On Saturday morning at Saputo Stadium, in a decision that took fans, media and even many players by surprise, Jesse Marsch and the Montreal Impact officially parted ways.
With 12 wins and 42 points in 2012, Marsch led Montreal to one of the best seasons ever posted by an expansion side in Major League Soccer. And for what he was able to accomplish in the first year, there’s no question that he deserved another season at the helm of the Impact.
But on the other hand, when a coach has lost the respect of the locker room and no longer has anything new to bring to the side, he’s bound to be dismissed.
With the Impact needing to build a new team from scratch, having a coach with knowledge of the North American market was a must and Marsch’s 14 seasons as a player in MLS and his experience as an assistant coach with the U.S. national team made him an attractive candidate.
In terms of building a solid base for the future and a team that could immediately compete in MLS, Marsch was successful.
The drawback to the Wisconsin native was that he had never coached a professional side before. And Marsch’s inexperience was noticeable throughout the season in his inability to often make the necessary changes in games, or in the several months it took for him to finally get the right players on the field and in the right tactical setup.
Marsch wasn’t fully prepared to coach a professional side. Being a player is one thing, but possessing knowledge of the methodology behind coaching a professional soccer team is something completely different. His training sessions lacked substance and were repetitive. He never really knew how to work on set pieces, or know even how they’re supposed to work.
On several occasions he even had to cut set-piece drills short because he wasn’t sure how to proceed. Consequently, having to defend a corner or a free kick always felt like a nightmare, even up until the Impact’s last game where they lost 1-0 against the New England Revolution from a set piece.
Having Italian players such as Matteo Ferrari, Marco Di Vaio and Alessandro Nesta, who have played at the highest level and under some of the very best coaches there is, didn’t at all help Marsch’s cause.
Di Vaio told Gazzetta Dello Sport in July that the "MLS needs new coaches with different ideas," which was almost surely made in reference to Marsch.
Ferrari complained to the media in August that he had been telling Marsch for more than a month to switch to a 4-2-3-1 formation; when Marsch finally listened, the season took an almost dramatic turn for the better.
Nesta has been very animated in training since he’s arrived and has tried to help Marsch instruct the team on how to defend set pieces and defend in general. Though Nesta has meant well, it’s only helped further undermine Marsch’s authority.
These aforementioned players aren’t at all shy to voice their displeasure with club president Joey Saputo and sporting director Nick De Santis either, and they most certainly have had some sway.
Despite Marsch’s managerial limitations, the Impact still managed to do quite well and it’s quite unfair for Marsch, who helped build this team and get them to where they are, to have been let go and not given the chance to continue for another season.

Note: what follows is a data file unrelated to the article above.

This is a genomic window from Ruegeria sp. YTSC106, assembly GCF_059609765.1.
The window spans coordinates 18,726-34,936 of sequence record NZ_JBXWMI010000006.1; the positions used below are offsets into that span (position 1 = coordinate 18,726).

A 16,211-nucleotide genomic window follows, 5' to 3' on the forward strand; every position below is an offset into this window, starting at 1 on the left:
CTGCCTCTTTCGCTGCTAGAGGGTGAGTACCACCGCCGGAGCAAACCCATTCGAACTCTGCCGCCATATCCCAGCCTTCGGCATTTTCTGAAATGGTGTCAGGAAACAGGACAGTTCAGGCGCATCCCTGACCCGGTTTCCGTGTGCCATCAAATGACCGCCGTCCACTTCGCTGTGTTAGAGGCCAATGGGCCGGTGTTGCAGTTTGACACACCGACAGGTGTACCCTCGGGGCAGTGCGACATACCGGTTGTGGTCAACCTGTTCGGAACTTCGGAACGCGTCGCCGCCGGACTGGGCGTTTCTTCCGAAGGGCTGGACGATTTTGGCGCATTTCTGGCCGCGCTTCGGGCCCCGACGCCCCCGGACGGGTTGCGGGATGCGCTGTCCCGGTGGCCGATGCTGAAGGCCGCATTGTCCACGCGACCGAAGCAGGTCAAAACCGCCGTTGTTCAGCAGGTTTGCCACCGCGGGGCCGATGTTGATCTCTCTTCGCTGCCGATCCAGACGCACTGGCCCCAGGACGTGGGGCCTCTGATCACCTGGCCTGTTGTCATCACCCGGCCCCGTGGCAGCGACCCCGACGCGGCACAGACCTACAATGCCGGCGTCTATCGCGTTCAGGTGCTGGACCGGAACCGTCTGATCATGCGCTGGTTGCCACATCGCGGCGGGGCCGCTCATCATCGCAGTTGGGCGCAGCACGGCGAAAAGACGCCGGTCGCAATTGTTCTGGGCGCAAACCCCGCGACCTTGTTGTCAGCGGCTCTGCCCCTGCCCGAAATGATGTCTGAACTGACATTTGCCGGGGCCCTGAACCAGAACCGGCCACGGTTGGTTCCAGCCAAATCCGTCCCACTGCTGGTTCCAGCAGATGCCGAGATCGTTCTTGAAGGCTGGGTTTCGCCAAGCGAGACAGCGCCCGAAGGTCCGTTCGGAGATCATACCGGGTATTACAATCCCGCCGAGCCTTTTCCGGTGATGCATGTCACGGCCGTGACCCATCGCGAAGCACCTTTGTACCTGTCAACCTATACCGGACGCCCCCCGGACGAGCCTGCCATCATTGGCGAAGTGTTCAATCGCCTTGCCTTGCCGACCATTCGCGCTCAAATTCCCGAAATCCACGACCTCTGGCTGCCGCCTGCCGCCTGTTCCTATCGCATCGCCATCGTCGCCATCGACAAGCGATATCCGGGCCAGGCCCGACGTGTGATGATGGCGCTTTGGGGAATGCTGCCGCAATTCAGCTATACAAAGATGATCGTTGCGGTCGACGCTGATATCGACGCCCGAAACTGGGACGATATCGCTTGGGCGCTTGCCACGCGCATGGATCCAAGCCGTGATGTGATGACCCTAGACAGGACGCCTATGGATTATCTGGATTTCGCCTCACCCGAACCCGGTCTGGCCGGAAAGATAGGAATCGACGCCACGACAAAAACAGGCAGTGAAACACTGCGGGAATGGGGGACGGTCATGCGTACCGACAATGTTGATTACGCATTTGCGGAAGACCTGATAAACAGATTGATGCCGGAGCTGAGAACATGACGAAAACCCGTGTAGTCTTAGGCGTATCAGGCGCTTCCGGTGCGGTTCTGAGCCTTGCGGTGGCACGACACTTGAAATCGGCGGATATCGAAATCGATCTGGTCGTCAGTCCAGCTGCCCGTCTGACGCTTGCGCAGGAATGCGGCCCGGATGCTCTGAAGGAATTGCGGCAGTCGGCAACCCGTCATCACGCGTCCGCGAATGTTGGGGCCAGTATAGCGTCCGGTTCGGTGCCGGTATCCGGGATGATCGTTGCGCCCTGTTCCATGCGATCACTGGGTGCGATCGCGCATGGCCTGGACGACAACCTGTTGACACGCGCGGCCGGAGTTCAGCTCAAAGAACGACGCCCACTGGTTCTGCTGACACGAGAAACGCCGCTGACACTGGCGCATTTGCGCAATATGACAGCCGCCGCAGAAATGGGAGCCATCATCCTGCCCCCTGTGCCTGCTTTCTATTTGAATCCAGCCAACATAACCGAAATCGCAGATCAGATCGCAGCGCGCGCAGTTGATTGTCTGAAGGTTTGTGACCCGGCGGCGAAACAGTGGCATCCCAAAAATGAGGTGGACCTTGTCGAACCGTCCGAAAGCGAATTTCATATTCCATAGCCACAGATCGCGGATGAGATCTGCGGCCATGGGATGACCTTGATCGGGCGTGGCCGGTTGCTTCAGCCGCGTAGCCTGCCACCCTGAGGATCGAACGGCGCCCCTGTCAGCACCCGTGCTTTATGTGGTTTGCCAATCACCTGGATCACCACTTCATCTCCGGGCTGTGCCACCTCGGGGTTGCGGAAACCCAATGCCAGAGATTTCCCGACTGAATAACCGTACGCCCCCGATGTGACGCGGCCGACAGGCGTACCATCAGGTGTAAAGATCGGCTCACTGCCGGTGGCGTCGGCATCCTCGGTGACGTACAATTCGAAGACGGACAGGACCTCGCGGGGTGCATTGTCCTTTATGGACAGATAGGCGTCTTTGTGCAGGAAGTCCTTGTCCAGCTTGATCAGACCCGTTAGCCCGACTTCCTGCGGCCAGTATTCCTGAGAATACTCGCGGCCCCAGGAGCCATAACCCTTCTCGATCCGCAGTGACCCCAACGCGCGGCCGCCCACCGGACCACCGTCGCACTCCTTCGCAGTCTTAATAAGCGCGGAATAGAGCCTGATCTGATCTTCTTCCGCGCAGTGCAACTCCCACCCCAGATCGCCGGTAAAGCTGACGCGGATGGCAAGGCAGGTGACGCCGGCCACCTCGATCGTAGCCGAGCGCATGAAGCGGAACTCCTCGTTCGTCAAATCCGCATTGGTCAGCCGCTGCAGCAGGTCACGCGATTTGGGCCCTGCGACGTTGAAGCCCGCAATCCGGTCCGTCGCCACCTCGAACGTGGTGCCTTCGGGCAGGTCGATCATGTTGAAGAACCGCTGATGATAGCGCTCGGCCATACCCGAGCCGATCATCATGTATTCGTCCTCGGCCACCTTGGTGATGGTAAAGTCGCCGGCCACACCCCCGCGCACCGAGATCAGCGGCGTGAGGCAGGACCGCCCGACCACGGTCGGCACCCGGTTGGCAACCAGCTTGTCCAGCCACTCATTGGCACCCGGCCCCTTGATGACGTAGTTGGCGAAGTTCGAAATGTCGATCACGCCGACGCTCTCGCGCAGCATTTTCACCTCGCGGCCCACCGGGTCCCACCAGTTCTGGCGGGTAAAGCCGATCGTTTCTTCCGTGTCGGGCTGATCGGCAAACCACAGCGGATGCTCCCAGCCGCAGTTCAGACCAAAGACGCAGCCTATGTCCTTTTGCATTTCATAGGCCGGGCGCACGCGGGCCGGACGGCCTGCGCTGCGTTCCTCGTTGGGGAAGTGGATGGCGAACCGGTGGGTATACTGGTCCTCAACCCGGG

Would Marsch have been able to get this team playing at a higher level? Probably not, but certainly keeping him for one more season would have been the more prudent thing to do and would have brought some stability. With a few additions, the team could have certainly made a veritable run at the playoffs.
A solid base has been put in place, but the risk is that the new coach ruptures the work that’s been done so far.
Marsch gave the Impact a foothold in MLS, but at the same time, Saputo doesn’t want to be just another MLS team: he wants a more European style of play and the core of the Impact is European.
Six of the nine players that Saputo highlighted as being part of the Impact’s "nucleus" – Patrice Bernier, Di Vaio, Nesta, Ferrari, Nelson Rivas and Felipe – are either European or have plied their trade in Europe.
The logical outcome is that the next coach will be a European – probably Italian – and one with plenty of experience as well.
Italian coaches are in high demand these days and are travelling well; they wouldn’t have too much trouble adjusting to MLS. The advantage of an Italian would also be the fact that Italian coaches are very accustomed to dealing with extremely demanding club presidents, for that’s the norm in Italy.
A European coach could also help the Impact not just with the first team, but also with the development of the overall framework of the club, particularly the academy setup. The Impact is, after all, a new club and many of its layers are still fairly primitive and need improving – and direction.
In many ways Montreal is very European city, and a club that follows a more European model would be a nice fit and one that the more picky local supporters of the European game would have an easier time embracing.
Ultimately, it’s Saputo’s team and as it is his team, he can do as he pleases. But Marsch was a popular figure amongst the fans, and if the next coach isn’t successful, Saputo and De Santis are going to hear it from the fans and things could potentially get a little ugly too.
However, the move does show that Saputo and De Santis are extremely ambitious; only time will tell if they were foolhardy.
Sadly for Marsch, he didn’t get the farewell deserving of one who gave everything every day to build something special.
And it has been special.
But he’s a competitor, and in whatever the future holds for him, he will persevere and succeed, as winners do.
Nick Sabetti is a Montreal-based writer who covers the Montreal Impact for Goal.com. Follow Nick on Twitter.